Business-to-business (B2B) companies aren’t big spenders on digital ads. Only 4.6% of the total ad spend gets allocated to digital advertising.
To get a better understanding of the various challenges B2B companies face, several industry experts weighed in on eMarketer’s recent “US B2B Digital Advertising Trends” report. Below are their findings.
B2Bs Still Rely on Traditional Channels
For many B2Bs, traditional marketing methods like content marketing, email and personalized calls work.
In an August 2018 survey from Informa Engage, 78% of US B2B professionals said email marketing was one of the leading marketing tactics they used in 2018, followed by industry events (70%).
A similar survey conducted by Bop Design also found that personalized calls or emails were used by 79.7% of B2B marketers for lead nurturing, with email campaigns following closely behind at 64.4%. Just a quarter said they used pay-per-click ads to get leads.
Digital Transformation is Needed
Some B2Bs may not be comfortable using certain digital tactics because their company hasn’t undergone a digital transformation.
“B2Bs are comfortable buying direct from a digital publisher because that is the way their business is set up to purchase digital media,” said eMarketer analyst Jillian Ryan. “Whereas B2B firms that have gone through digital transformation generally have the right people and technology in place to execute more sophisticated digital ads with greater volume.”
Many B2Bs cite a lack of the necessary skills (marketing business intelligence and marketing operations) on existing teams as a challenge. Once those positions are in place, more B2B companies will be able to implement data-driven advertising.
Convincing stakeholders to allocate budget for unproven methods can be a challenge as well. B2Bs that want to increase spend on digital should first get a handle on what is happening in customer relationship management [CRM] and have an understanding of how people and accounts are moving through the funnel.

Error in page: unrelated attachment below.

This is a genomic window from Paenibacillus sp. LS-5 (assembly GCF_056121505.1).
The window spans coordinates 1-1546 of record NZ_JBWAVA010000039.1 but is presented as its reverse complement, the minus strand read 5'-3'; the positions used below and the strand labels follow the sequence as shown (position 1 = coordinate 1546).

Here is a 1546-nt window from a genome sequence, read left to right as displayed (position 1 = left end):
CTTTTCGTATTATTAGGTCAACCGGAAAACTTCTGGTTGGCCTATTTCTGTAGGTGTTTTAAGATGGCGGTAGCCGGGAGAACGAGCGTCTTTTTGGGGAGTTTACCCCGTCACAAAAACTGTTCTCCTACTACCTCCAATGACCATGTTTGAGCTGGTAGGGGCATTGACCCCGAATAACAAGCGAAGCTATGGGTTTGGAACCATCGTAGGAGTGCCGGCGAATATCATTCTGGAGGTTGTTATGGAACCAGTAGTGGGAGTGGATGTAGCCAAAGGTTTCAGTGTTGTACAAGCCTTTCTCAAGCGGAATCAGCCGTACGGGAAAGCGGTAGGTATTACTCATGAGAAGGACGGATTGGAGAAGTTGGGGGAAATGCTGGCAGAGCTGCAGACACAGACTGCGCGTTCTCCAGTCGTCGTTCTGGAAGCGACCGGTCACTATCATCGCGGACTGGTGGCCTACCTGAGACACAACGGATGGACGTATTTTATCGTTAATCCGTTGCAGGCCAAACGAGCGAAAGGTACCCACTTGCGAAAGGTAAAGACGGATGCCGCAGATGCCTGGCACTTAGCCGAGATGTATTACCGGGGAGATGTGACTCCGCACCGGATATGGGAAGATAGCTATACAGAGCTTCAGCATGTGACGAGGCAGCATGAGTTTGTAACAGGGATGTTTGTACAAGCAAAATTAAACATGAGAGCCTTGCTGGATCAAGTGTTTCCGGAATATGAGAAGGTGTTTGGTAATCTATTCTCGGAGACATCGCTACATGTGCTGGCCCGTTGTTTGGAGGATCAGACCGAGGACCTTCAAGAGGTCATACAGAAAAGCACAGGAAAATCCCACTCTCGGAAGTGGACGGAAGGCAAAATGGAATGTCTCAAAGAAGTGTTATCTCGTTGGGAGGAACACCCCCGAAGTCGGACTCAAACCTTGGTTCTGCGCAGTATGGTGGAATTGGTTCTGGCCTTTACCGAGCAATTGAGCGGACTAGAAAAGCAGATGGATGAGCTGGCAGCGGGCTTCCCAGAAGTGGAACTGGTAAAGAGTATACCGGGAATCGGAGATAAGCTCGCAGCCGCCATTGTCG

The Challenges of Programmatic
B2Bs looking to reach niche audiences are still facing several barriers. In many cases, programmatic ad tech providers—especially those that aren’t ABM-specific—are still designed for B2C [business-to-consumer] advertisers, which means there is a lack of scale if B2Bs are too specific with their audience segments.
With today’s fragmented attention across many channels, such as AI-driven discovery services, like search engines, maps, apps, directories, and voice assistants, are you doing what’s necessary to make sure customers find you when — and where — they search?
One of the biggest hurdles in getting B2Bs to go programmatic is the lack of scale. For example, many B2B companies want to target only a small audience segment, during a particular day-part. That doesn’t quite work — the ability to spend and hit the desired reach and frequency isn’t what it needs to be. So many marketers will continue spending on trades, magazines and events.
The high price tag that comes with programmatic is another hurdle B2Bs face, especially those without B2C arms and the sophisticated tech stacks that accompany them. When a client buys ads directly from from publishers, all of that investment goes to the media itself. With programmatic, that’s not the case. A typical supply chain for a programmatic buy results in less than 50% of the initial budget being spent on publisher inventory, with the rest being spent on middlemen and tech providers.
Most B2Bs have a CRM system in place. According to September 2018 research from Dun & Bradstreet and Adweek Branded, 36% have a CRM with advanced functions, and 48% have basic functions. Still, many have a hard time combining their first-party data with their second- and third-party data.
A separate study from Dun & Bradstreet found that nearly a quarter of brands rated their organization’s ability to manage their first-party data as “above the competition,” and only 18% thought the same of their third-party sources. Again, B2Bs with B2C arms are much more advanced in how they piece together data sources.
Planning for Growth in 2019
Many industry experts emphasized that 2019 would be a year of growth for digital ad spend. In fact, estimates were increased by more than $500 million from the previous year (in line with larger digital ad spending estimates).
Even B2Bs in niche verticals that aren’t traditionally early adopters are starting to spend on digital. Tech, healthcare and financial services companies are doing a lot of experimentation.
The shift could be credited in part to the larger trend of better alignment between sales and marketing teams, along with a desire to understand how marketing functions help sales teams close deals.
A hesitancy to go programmatic is also slowly changing as more B2Bs double down on the wealth of new ABM platforms and people-based strategies.
As the market evolves and data pools and targeting capabilities become more advanced, it is likely that the shift to digital advertising will pick up.